If it does not lose its moisture-absorbing capacity before the compost mix finds its way to your soil and plants, silica gel may hinder improvement in that area. It absorbs water, which means that instead of helping, silica gel complicates the moisture availability of the soil and plants.
How do You Dispose of Silica Gel?
If you have found silica gel in a packet of food, your shoes, or some other place, you can dispose of it by throwing it in the garbage can. This is the safest place because you cannot recycle it.
Silica gel is made up of an exciting component that doesn’t permit recycling. More importantly, it is a desiccant, which means it absorbs moisture. An absorbent material like this will corrupt the contents of compost and dry it up, or the area it’s in, at the very least.
So, how do you dispose of silica gel? You resort to creative hacks! Alternatively, you could throw it in the garbage can, where it will end up in landfills. In a landfill, the materials around are waste items that you cannot recycle.
Therefore, it is easier to control the items there. Silica gel will blend in perfectly and will get an adequate opportunity to decompose at its own pace.
Instead of throwing silica gel away, there are a ton of creative things you can get away with. Take advantage of their ability to absorb moisture – put silica gel in your jewelry box to prevent rust and corrosion.
Some say silica gel works for foggy windshields, but you must try that first. Since it is a desiccant, there are high chances that they are right.
Silica gel may also be more effective at drying your phone than rice. We all know the rice hack works, but there are some times that it also doesn’t.
Save your silica gel packets to avoid taking these chances with a wet device.
How Long Does Silica Gel Take to Decompose?
Silica gel may not decompose in a lifetime. When left alone, it will slowly deteriorate. The timing will be significantly prolonged unless there is enough water and a high temperature. In a high clime, silica gel will lose moisture. And when it swells too much, it shatters.
This isn’t to say that throwing silica gel in a body of water is the next best solution because it isn’t. It will cause pollution and likely harm the creatures in the ocean. Silica gel swells to a hundred times its size when absorbing moisture and may become sizable enough for an unsuspecting fish to swallow because it looks like food.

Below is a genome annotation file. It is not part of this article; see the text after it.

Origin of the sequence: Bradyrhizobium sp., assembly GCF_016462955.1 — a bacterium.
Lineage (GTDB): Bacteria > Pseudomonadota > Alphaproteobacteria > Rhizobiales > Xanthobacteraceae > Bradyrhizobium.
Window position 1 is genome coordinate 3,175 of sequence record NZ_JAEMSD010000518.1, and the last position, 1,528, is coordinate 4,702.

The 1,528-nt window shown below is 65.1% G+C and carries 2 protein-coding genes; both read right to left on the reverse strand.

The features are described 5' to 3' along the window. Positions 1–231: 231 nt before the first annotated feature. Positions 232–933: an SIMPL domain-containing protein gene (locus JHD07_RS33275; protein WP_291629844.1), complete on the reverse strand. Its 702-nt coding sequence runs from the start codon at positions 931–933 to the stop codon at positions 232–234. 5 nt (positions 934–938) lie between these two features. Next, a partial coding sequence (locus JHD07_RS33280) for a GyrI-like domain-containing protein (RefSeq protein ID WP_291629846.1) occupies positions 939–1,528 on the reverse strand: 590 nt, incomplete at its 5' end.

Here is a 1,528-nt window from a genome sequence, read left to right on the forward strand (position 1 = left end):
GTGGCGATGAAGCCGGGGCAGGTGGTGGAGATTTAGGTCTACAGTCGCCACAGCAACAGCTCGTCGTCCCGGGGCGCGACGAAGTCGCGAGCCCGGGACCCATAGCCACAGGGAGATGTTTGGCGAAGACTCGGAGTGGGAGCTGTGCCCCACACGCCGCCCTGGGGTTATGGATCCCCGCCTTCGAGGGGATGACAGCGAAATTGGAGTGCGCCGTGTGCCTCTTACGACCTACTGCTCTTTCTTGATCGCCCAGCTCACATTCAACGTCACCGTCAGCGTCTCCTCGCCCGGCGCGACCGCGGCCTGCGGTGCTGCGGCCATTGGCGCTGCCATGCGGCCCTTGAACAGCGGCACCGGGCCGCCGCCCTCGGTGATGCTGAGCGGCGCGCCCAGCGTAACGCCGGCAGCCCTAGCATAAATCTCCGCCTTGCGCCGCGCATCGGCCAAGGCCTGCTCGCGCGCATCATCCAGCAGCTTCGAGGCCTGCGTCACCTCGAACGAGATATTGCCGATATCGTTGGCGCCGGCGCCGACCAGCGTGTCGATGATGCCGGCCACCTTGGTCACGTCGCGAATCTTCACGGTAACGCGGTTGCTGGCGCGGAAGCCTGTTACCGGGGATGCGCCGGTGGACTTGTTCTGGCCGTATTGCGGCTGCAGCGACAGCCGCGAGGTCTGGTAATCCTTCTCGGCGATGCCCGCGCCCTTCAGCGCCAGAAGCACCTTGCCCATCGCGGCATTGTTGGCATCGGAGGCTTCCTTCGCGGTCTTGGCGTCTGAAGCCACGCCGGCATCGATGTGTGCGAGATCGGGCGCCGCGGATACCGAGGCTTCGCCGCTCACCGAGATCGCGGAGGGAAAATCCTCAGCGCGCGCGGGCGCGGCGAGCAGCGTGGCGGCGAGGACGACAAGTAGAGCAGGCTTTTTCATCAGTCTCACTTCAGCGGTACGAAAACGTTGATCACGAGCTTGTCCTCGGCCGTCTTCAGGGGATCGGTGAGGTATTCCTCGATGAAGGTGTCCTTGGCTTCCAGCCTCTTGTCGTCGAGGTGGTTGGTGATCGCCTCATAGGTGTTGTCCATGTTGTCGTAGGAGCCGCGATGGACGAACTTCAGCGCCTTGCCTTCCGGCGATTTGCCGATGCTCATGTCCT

Silica gel is chemically inert but can still cause intestinal blockage in a fish’s gut.
On land, silica gel is no better. When you dispose of it in the trash can, it ends up in landfills and takes forever to decompose. You cannot recycle it, so the landfill is the best place for it.
Although there is no danger of toxic pollution, silica gel is still bad for the environment because nature cannot recycle it. Even harsh UV rays will take forever to break through the tough barriers of silica gel.
There is a solution to this dire situation. Use silica gel only where necessary. In cases where the moisture you want to tackle is too much for the silica gel you have on hand, look for alternatives.
Is Silica Gel Bad for the Environment?
Yes, silica gel is bad for the environment because it is a desiccant. When not used in a controlled manner, it can deplete the water content of the area it is discarded in. if wildlife consumes silica gel, it can cause intestinal or digestive issues. Some silica gel products contain a chemical called cobalt chloride, a nasty substance that pollutes the environment.
Silica gel is not necessarily bad for the environment, but its presence in the ecosystem can occasionally be harmful. It can harden the soil around plants and trees and affect the root system. And if there is inadequate water for flora, they die off.
Wildlife may also mistake silica gel for food and ingest it. It may pass through their system smoothly. It may also cause dehydration because the balls absorb water.
It is also hazardous if silica gel finds its way into our water bodies. It may poison the aquatic habitat and pollute the water.
Will Silica Gel Expire?
Silica gel does not expire because it is not susceptible to damage by moisture, microbes, or oxygen. Even the sunlight does nothing to it. However, silica gel will no longer be helpful when it has absorbed water up to forty times its weight.
You will know it has reached the end of its lifecycle because it will swell up to a hundred times its size. This makes it unable to absorb more moisture.
Is Silica Gel Flammable?
Highly! Silica gel is extremely flammable, so never attempt to dispose of it
in a fire. It may result in flames that could get out of hand. This is because it
is made from oxygen and silicon dioxide, a reactive pair when fire is
Silica gel is only a fire hazard when you bring it in contact with fire. But in extreme heat, nothing will happen.
Is Silica Gel Recyclable?
No, silica gel is not recyclable because the process is just not worth it. There is yet to be a technological solution that recycles silica gel profitably. Despite the urge to save the environment, profit is still a driving factor for recycling companies, and recycling silica gel has not satisfied that criterion yet.
Silica gel is practically everywhere, and you may not even pay attention to it anymore. However, you can complete many fun and useful tasks with silica gel, but you should also consider proper disposal.